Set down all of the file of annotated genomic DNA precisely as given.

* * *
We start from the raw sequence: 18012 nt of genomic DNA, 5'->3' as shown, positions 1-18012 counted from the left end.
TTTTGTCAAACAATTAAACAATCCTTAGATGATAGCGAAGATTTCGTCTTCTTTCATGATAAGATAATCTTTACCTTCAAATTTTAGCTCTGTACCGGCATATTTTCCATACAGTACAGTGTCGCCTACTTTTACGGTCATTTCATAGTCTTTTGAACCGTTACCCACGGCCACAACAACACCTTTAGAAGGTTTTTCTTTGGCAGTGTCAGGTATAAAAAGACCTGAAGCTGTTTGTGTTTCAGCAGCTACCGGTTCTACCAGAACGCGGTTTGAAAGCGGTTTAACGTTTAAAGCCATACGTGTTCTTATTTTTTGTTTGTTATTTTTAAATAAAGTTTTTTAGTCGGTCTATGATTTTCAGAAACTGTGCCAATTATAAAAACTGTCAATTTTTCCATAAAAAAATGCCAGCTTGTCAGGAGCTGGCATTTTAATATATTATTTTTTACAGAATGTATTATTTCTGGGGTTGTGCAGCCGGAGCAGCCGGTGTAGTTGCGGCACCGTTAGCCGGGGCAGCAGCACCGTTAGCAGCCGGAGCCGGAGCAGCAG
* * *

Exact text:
We start from the raw sequence: 18012 nt of genomic DNA, 5'->3' as shown, positions 1-18012 counted from the left end.
TTTTGTCAAACAATTAAACAATCCTTAGATGATAGCGAAGATTTCGTCTTCTTTCATGATAAGATAATCTTTACCTTCAAATTTTAGCTCTGTACCGGCATATTTTCCATACAGTACAGTGTCGCCTACTTTTACGGTCATTTCATAGTCTTTTGAACCGTTACCCACGGCCACAACAACACCTTTAGAAGGTTTTTCTTTGGCAGTGTCAGGTATAAAAAGACCTGAAGCTGTTTGTGTTTCAGCAGCTACCGGTTCTACCAGAACGCGGTTTGAAAGCGGTTTAACGTTTAAAGCCATACGTGTTCTTATTTTTTGTTTGTTATTTTTAAATAAAGTTTTTTAGTCGGTCTATGATTTTCAGAAACTGTGCCAATTATAAAAACTGTCAATTTTTCCATAAAAAAATGCCAGCTTGTCAGGAGCTGGCATTTTAATATATTATTTTTTACAGAATGTATTATTTCTGGGGTTGTGCAGCCGGAGCAGCCGGTGTAGTTGCGGCACCGTTAGCCGGGGCAGCAGCACCGTTAGCAGCCGGAGCCGGAGCAGCAG